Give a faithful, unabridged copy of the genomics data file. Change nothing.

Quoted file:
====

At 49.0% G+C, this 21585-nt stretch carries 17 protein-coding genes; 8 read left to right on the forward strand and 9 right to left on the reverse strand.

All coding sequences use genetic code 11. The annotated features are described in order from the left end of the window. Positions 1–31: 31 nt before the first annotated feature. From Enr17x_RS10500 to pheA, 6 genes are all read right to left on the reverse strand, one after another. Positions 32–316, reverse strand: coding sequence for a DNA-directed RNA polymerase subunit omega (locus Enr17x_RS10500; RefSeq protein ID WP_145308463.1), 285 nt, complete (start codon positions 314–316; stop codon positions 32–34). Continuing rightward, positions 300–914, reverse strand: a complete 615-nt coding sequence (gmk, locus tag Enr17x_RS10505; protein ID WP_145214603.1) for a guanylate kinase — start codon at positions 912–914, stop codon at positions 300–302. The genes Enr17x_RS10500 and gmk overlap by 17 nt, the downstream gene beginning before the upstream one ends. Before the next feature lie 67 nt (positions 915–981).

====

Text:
At 49.0% G+C, this 21585-nt stretch carries 17 protein-coding genes; 8 read left to right on the forward strand and 9 right to left on the reverse strand.

All coding sequences use genetic code 11. The annotated features are described in order from the left end of the window. Positions 1–31: 31 nt before the first annotated feature. From Enr17x_RS10500 to pheA, 6 genes are all read right to left on the reverse strand, one after another. Positions 32–316, reverse strand: coding sequence for a DNA-directed RNA polymerase subunit omega (locus Enr17x_RS10500; RefSeq protein ID WP_145308463.1), 285 nt, complete (start codon positions 314–316; stop codon positions 32–34). Continuing rightward, positions 300–914, reverse strand: a complete 615-nt coding sequence (gmk, locus tag Enr17x_RS10505; protein ID WP_145214603.1) for a guanylate kinase — start codon at positions 912–914, stop codon at positions 300–302. The genes Enr17x_RS10500 and gmk overlap by 17 nt, the downstream gene beginning before the upstream one ends. Before the next feature lie 67 nt (positions 915–981).